As incredible as his ideas, visuals and action sequences are, Nolan’s rarely been praised for his dialogue. For the most part there’s no issue here until one scene when Hathaway starts to deliver a monologue about the ‘transcendent power of love’ or something. It could really be groan-inducing but thankfully Hathaway’s a good enough actress to sell the moment. There are a couple more bits that veer into this sentimental territory but there’s nothing too bad. On the positive side, it’s nice to see all the crew members treated as the trained professionals they’re supposed to be. When faced with dire situations, no one acts hysterically or starts screaming, they always sensibly and quickly assess their situation and attempt to decide the best course of action.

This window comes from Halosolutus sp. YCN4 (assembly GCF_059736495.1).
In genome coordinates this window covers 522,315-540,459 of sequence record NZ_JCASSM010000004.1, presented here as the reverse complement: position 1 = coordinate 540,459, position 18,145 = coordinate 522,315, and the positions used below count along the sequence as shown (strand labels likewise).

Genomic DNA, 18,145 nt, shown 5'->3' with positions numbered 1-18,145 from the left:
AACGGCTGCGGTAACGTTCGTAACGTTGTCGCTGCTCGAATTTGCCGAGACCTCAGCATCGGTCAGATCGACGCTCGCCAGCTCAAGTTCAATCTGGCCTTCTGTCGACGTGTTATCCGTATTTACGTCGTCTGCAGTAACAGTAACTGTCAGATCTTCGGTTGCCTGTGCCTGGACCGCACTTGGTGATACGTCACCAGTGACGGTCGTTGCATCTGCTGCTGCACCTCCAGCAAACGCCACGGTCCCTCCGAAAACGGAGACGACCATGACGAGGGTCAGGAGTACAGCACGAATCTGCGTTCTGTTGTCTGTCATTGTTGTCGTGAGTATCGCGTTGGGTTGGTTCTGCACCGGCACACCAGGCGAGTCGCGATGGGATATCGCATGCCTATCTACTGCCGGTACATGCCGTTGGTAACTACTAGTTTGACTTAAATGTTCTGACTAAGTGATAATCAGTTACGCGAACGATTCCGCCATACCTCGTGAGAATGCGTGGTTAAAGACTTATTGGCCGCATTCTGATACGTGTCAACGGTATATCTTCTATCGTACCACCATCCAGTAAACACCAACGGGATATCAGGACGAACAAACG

At the centre of all this is McConaughey’s performance as Cooper. His incredible career turnaround that started in 2011 appeared to reach its peak with his Oscar win in March but really it’s been leading to this. This isn’t as obviously a showy performance as his method work in Dallas Buyer’s Club, and in many ways it seems to be a role tailor-made for him, but he has to go through a vast range of emotions and absolutely nails every one. I think I can comfortably say this is the best work he’s done. There aren’t any show-stealers among the recognizable supporting cast, but no weak links either.